Media Literacy

Media Literacy Icon

There are a number of definitions for “media literacy,” as you can see mentioned below. Each highlights the broadness of the topic. Through our research and lesson creations, we have come to realize that media literacy should not be added as a separate theme in our graphic/program, but rather as the overarching structure supporting our digital/global citizenship program.

“Media literacy is the ability to access, analyze, evaluate, and create media.”

“Media literate youth and adults are better able to understand the complex messages we receive from television, radio, internet, newspapers, magazines, books, billboards, video games, music, and all other forms of media.” – Media Literacy Project

In an age of fake news, we recognize the need to integrate media literacy across subject areas and beyond the school day. We greatly appreciate the many educators and organizations that have stepped up to create and share the timely resources we have curated, such as the Media Smarts video – Reality Check – News You Can Use and the NY Times Learning Network resources below.

Media Literacy Resources

NY Times Learning Network –  Skills and Strategies | Fake News vs. Real News: Determining the Reliability of Sources

Questioning Fake News

10 Questions for Fake News Detection – From the News Literacy Project

One Gut Check and Four Steps Students Can Apply to Fact Check Information – NPR’s Anya Komenetz pulls from work of researcher/author Mike Caufield, who recommends:

  • Check for previous work: Look around to see if someone else has already fact-checked the claim or provided a synthesis of research. [Some places to look: Wikipedia, Snopes, Politifact and NPR’s own Fact Check website.]
  • Go upstream to the source: Most web content is not original. Get to the original source to understand the trustworthiness of the information. Is it a reputable scientific journal? Is there an original news media account from a well-known outlet? If that’s not immediately apparent, then move to step 3.
  • Read laterally: Once you get to the source of a claim, read what other people say about the source (publication, author, etc.). The truth is in the network. ***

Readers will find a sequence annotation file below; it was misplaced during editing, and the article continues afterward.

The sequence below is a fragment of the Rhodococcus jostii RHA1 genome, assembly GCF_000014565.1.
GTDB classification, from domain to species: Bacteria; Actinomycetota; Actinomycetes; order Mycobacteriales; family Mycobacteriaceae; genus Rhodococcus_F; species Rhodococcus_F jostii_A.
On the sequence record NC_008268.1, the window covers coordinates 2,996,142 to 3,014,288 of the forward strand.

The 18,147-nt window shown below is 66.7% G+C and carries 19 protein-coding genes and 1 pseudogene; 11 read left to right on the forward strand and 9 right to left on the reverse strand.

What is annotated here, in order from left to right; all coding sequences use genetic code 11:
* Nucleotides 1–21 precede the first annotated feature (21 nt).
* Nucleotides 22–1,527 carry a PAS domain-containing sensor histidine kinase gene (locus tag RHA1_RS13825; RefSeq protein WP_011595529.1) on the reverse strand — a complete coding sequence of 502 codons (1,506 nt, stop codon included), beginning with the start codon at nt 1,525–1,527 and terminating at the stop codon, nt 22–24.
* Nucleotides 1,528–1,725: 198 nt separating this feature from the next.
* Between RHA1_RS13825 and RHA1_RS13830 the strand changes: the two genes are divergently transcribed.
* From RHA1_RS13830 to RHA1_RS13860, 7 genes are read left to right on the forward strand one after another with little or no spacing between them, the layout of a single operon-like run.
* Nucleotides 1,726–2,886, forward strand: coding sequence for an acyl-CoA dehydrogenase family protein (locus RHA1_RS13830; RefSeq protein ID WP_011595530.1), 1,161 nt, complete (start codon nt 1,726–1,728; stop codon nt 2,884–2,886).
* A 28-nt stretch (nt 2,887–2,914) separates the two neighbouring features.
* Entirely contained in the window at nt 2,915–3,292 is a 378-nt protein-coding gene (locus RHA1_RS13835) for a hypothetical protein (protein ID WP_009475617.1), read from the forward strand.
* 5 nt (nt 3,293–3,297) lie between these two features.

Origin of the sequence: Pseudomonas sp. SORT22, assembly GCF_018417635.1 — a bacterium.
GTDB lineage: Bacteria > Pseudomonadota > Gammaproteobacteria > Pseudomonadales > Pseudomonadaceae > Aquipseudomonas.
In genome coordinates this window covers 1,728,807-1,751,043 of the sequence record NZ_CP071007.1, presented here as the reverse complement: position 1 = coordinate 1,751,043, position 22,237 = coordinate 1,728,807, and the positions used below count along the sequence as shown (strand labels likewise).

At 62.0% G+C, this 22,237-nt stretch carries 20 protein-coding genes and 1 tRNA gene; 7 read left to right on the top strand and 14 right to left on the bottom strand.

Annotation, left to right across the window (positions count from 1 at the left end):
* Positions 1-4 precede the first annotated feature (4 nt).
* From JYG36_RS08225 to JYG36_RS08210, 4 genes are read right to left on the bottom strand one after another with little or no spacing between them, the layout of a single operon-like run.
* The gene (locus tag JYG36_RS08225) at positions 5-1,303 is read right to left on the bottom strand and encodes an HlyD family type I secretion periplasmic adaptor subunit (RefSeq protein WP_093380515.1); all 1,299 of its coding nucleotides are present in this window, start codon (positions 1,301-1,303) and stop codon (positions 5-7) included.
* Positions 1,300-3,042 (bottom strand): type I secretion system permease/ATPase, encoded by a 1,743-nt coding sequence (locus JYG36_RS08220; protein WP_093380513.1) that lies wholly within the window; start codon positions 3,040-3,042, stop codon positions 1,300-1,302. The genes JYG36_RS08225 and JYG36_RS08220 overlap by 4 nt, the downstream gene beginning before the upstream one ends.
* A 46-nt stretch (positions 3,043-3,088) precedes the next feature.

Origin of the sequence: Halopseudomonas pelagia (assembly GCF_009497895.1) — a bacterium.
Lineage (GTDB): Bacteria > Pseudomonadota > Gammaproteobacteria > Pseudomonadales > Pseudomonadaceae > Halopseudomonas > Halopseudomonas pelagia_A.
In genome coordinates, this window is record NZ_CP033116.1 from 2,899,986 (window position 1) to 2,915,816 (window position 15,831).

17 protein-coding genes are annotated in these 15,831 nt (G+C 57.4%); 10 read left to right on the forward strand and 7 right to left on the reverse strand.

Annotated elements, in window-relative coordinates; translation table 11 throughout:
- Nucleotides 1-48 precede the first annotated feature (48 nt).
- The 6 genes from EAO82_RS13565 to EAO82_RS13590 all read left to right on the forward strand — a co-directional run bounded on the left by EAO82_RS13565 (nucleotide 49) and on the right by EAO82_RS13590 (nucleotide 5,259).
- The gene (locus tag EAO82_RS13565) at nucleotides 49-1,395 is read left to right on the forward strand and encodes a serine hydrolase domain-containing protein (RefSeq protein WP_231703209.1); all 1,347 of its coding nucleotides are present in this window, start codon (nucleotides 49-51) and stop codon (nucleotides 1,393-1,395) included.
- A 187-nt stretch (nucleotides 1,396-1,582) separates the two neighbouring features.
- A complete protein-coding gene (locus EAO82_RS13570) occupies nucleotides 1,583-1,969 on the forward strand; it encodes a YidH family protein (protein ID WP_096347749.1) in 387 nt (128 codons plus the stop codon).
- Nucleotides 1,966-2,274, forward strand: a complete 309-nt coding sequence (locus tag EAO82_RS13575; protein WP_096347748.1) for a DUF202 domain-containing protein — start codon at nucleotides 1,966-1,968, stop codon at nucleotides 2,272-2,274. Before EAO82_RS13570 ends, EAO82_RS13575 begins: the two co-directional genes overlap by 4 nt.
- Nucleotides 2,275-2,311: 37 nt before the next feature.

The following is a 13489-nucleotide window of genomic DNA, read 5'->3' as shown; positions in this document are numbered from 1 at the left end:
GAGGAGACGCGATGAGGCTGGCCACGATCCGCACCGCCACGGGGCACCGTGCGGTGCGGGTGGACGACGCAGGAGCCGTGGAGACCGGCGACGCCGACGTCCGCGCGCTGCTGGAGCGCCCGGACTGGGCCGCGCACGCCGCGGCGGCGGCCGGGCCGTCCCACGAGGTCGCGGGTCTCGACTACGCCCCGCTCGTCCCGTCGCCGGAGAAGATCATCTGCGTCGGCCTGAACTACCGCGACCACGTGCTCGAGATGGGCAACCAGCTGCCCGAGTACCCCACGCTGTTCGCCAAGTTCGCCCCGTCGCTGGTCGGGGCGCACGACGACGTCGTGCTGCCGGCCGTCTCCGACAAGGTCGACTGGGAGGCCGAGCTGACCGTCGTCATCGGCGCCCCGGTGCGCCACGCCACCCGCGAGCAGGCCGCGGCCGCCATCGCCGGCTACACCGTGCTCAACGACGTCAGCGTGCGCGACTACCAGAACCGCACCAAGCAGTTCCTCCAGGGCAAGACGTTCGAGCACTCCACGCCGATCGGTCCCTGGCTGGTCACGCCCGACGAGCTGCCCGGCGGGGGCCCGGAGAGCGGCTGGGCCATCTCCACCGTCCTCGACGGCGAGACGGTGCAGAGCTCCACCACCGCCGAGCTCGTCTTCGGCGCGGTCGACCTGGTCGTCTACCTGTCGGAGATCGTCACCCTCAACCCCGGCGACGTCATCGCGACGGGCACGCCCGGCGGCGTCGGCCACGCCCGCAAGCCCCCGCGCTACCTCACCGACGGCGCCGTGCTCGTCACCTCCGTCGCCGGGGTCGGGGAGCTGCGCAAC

• Circle back: If you get lost, or hit dead ends or find yourself going down a rabbit hole, back up and start over.

*** The Digital Shift from Close Reading to Lateral Reading – Our students still need opportunities to practice their close reading skills, but they also need to develop their lateral reading skills, as YA author John Green explains. In this digital age, we have witnessed a shift, in that lateral reading should now proceed close reading. Since we could not find any existing lessons on lateral reading, we created Flex Your Fact-Checking Muscles: Read Laterally, which includes the infographic below.

Be Internet Awesome – Google’s digital citizenship curriculum includes Don’t Fall for Fake. As you can see from the video below, the importance of including parents in the conversations is central. At the heart of the Be Internet Awesome curriculum is Interland, a “playful browser-based game, intended for grades 3-6,  that makes learning about digital safety interactive and fun.”

How Media Literacy Can Help Students Discern Fake News – From PBS, includes video of 3rd graders delving into media literacy.

Spot the Troll – (Age appropriate for grades 7-12) Quiz from Clemson University. This quiz tests users’ ability to identify which accounts are genuine and which are professional trolls. Along the way, advice is provided for what to look for and how to be a better consumer and producer of social media.

News and Media Literacy Resource Center – Common Sense Education

The Common Sense Education News and Media Literacy Resource Center contains links to curated resources from across the web.

Common Sense has recently developed a new set of News & Media Literacy lessons. The curriculum currently covers grades 3-8, with more coming soon. Common Sense’s goal with the new curriculum is not only to help students “identify credible and trustworthy information sources”, but also to “reflect on their responsibilities as thoughtful media creators and consumers.”

Mind Over Media – Media Education Lab

Propaganda Is All Around Us – Renee Hobbs has created a set of resources to help spot propaganda, an important component of media literacy. The Mind Over Media platform is also an invitation for teachers and students to submit examples of propaganda.

Where can educators and families find resources for teaching media literacy?

Note: Given the speed at which Media Literacy issues and resources change, we will be frequently updating this page. If you have resources you would like to share with us, please contact Erica Swift and Kathleen Watt.